New Zealand media cleared over complaints for saying Nazis ‘supported’ Posie Parker at Melbourne rally

Anti-trans activist Posie Parker during a rally.

Media regulators in New Zealand have dismissed all complaints over news outlets describing anti-trans activist Posie Parker as an anti-trans activist.

Supporters of the British pundit complained that the term was used to describe Parker, also known as Kellie-Jay Keen-Minshull, during her tour across Australia and New Zealand earlier this year.

But, following a review of the complaints, both the Media Council and the Broadcasting Standards Authority (BSA) ruled that the description was accurate.

The watchdogs ruled that it was not unfair to call the anti-trans activist “anti-transgender” or a “trans-exclusionary speaker” and similar descriptions that fall within the bodies’ rules.

The Media Council found in its own report that it was also accurate to describe the neo-Nazi groups who attended her Melbourne rally as supportive of the protest.

Similarly, the BSA ruled that it did not breach media standards to say neo-Nazis “supported” Parker at the event.

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Neo-nazis use the nazi salute.
Neo-Nazis turned up at a Posie Parker in Australia. (Twitter)

Nine complaints were submitted to the Media Council by anti-trans activists, who accused journalists of breaching principles relating to accuracy, fairness and balance, while seven were submitted to the BSA making similar claims.

All were dismissed and none of the 16 total complaints were upheld by either organisation.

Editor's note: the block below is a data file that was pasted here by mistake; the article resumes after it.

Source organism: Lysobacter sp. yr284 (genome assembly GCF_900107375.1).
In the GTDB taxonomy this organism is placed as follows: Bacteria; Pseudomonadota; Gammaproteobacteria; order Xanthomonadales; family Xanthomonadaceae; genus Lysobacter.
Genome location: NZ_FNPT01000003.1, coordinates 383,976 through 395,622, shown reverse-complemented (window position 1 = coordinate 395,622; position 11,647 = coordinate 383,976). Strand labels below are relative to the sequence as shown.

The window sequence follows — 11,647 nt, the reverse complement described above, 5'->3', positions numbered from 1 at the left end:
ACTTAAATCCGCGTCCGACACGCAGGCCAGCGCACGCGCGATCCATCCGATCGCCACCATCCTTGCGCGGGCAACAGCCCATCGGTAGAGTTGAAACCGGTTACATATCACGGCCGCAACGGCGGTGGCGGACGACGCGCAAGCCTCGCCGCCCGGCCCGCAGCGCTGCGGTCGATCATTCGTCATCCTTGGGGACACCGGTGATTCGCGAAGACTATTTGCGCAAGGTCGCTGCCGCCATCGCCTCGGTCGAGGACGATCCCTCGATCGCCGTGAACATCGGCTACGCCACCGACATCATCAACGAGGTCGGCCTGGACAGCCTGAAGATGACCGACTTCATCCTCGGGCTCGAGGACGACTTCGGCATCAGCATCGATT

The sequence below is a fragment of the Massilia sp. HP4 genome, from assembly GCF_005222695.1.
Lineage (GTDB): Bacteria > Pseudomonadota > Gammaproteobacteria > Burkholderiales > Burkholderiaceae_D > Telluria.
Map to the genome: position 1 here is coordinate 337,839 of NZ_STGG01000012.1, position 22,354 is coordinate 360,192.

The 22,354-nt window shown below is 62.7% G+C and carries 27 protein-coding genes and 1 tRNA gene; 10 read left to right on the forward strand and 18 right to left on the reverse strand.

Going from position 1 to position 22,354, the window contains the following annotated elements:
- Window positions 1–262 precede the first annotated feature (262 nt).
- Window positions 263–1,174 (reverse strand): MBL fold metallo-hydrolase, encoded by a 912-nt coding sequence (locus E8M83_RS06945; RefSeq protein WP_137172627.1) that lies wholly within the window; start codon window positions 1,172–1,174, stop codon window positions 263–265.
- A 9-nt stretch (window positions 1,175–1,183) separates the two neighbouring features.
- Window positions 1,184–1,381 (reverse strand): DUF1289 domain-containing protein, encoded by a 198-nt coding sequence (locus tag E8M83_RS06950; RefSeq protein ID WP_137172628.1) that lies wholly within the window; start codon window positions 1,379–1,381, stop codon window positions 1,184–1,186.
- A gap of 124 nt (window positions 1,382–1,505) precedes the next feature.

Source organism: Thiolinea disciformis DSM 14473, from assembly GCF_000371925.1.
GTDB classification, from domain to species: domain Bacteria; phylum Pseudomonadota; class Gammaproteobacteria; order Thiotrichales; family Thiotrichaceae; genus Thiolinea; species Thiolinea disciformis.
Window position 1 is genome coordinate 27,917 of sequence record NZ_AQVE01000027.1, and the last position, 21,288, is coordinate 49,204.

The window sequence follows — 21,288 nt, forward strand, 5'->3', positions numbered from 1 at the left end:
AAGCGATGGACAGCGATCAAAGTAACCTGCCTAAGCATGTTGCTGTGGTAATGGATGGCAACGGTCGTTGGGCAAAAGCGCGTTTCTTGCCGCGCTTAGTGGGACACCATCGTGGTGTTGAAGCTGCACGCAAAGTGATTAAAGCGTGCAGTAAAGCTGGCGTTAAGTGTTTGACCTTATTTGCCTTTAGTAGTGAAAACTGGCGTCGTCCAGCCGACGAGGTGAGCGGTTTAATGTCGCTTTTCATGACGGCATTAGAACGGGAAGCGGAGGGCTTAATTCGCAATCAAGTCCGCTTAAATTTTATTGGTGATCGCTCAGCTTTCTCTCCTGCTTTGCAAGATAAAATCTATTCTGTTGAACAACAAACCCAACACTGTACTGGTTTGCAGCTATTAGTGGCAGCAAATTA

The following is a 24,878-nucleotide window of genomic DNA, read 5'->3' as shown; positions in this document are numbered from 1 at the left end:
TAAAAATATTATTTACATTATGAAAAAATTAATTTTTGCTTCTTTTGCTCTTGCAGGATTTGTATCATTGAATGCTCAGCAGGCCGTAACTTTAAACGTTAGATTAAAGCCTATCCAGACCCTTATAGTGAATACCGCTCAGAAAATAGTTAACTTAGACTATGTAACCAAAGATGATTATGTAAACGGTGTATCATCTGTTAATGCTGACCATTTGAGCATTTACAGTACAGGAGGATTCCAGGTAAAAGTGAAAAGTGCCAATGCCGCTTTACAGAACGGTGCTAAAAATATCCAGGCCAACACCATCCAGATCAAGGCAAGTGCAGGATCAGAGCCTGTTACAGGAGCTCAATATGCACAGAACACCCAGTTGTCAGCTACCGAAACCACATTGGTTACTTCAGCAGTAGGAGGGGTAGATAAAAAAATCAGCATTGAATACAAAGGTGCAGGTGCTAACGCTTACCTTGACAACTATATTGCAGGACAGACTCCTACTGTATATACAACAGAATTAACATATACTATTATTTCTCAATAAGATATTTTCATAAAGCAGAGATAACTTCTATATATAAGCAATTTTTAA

One complainant accused New Zealand national news organisation, the NZ Herald, of whipping up violence and hatred towards Parker during her tour, in which she described trans people as “groomers” and allies as “stupid young women”.

The watchdogs found that, of the complaints made against the NZ Herald, the coverage focused on the opposition to Parker’s views, but balanced reporting with past instances of her anti-trans comments.

This justified the label “anti-trans”, both the BSA and The Media Council said.

The Media Council did, however, initially scold radio station RNZ for a story that made “no indication any anti-trans people were approached for comment” or that “threats might also have been made against anti-trans activists”.

The council’s report went on to say: “As a result, the story, as originally published, appeared to be one-sided and it drew 27 complaints.”

But because RNZ amended its piece “relatively quickly” to include the possibility of threatening behaviour against anti-trans activists, the complaint was not upheld.

“Clearly, the Media Council has some concerns about the handling of this story. That made it a close call as to whether or not the complaint should be upheld but on balance the council found it did not breach its principles,” the report concluded.

In a statement to PinkNews, Parker said: “I’m used to authorities siding with the authoritarians and so it’s no surprise that the ruling found in their favour.

“I’d rather the media refrained from lies and misrepresentations but I can’t say it occupies my every waking hour. I feel for the New Zealand women and families affected by this dishonest misogynist ideology.”